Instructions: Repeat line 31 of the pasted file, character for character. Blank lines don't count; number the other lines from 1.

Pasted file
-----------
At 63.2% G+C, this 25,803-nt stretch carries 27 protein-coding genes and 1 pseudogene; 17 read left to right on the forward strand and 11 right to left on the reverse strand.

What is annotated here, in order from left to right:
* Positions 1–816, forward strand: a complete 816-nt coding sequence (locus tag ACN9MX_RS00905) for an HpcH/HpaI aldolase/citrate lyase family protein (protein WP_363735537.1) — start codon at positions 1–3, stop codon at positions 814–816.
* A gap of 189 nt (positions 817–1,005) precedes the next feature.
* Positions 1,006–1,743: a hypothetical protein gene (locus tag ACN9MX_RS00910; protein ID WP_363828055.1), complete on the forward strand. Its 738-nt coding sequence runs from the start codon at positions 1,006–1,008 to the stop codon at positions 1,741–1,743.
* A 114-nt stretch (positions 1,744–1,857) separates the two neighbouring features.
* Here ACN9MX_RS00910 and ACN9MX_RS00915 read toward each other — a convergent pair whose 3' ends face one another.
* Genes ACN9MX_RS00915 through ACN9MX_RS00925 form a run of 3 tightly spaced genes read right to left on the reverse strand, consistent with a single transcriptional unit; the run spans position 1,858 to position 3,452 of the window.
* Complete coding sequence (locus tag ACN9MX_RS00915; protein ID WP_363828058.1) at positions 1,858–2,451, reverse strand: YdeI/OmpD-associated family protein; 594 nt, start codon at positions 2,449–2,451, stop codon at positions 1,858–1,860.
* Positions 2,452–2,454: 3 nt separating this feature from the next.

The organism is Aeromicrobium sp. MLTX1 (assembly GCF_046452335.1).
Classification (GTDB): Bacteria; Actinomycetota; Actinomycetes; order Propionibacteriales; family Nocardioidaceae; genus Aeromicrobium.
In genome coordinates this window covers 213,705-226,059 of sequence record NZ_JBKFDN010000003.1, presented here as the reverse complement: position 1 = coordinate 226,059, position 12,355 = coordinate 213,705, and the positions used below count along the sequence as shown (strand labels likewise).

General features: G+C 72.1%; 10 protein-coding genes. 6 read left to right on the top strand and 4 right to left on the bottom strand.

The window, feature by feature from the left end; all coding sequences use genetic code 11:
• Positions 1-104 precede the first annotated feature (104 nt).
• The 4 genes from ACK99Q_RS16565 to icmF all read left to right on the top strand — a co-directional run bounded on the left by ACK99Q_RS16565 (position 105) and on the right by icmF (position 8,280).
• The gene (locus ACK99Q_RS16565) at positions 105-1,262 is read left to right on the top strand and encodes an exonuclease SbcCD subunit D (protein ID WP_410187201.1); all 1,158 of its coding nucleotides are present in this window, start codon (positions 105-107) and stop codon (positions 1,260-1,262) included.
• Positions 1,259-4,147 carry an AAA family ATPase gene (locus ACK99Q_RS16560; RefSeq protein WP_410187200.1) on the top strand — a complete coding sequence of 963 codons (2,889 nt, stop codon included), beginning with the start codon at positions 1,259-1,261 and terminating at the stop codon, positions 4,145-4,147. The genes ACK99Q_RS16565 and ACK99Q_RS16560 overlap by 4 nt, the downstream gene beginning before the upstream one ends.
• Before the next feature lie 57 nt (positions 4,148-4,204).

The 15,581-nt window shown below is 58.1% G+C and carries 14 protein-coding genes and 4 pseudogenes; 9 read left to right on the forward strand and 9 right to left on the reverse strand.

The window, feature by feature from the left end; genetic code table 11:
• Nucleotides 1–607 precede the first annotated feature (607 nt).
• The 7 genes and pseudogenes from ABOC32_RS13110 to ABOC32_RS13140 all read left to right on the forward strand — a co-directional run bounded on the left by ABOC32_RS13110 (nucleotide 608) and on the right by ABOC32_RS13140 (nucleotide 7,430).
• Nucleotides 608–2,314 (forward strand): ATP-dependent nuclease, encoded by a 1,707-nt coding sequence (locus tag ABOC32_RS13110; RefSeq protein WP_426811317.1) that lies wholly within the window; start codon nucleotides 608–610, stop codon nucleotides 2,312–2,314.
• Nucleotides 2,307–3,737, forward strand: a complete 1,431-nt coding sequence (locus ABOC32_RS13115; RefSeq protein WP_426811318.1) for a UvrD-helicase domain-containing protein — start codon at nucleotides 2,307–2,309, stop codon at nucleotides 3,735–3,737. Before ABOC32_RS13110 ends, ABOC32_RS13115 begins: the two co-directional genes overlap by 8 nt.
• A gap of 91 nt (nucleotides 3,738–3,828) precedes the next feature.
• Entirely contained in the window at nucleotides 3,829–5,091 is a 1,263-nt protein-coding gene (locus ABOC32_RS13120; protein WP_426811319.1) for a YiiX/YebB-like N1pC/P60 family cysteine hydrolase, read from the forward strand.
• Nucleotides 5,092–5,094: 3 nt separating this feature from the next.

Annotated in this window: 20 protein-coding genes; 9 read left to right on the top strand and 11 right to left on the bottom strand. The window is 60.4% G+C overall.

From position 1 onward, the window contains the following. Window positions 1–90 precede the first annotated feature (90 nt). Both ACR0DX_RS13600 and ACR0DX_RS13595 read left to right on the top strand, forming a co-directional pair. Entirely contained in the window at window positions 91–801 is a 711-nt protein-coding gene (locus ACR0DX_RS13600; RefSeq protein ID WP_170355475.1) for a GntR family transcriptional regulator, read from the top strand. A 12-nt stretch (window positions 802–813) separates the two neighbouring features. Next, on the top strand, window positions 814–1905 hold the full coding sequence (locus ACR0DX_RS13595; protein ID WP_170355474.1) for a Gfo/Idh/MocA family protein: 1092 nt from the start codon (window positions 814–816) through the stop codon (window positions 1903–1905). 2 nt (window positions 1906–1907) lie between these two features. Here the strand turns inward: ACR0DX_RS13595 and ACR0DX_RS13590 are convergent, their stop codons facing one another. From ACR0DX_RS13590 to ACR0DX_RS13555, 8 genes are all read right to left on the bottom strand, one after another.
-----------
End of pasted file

From position 1 onward, the window contains the following. Window positions 1–90 precede the first annotated feature (90 nt). Both ACR0DX_RS13600 and ACR0DX_RS13595 read left to right on the top strand, forming a co-directional pair. Entirely contained in the window at window positions 91–801 is a 711-nt protein-coding gene (locus ACR0DX_RS13600; RefSeq protein ID WP_170355475.1) for a GntR family transcriptional regulator, read from the top strand. A 12-nt stretch (window positions 802–813) separates the two neighbouring features. Next, on the top strand, window positions 814–1905 hold the full coding sequence (locus ACR0DX_RS13595; protein ID WP_170355474.1) for a Gfo/Idh/MocA family protein: 1092 nt from the start codon (window positions 814–816) through the stop codon (window positions 1903–1905). 2 nt (window positions 1906–1907) lie between these two features. Here the strand turns inward: ACR0DX_RS13595 and ACR0DX_RS13590 are convergent, their stop codons facing one another. From ACR0DX_RS13590 to ACR0DX_RS13555, 8 genes are all read right to left on the bottom strand, one after another.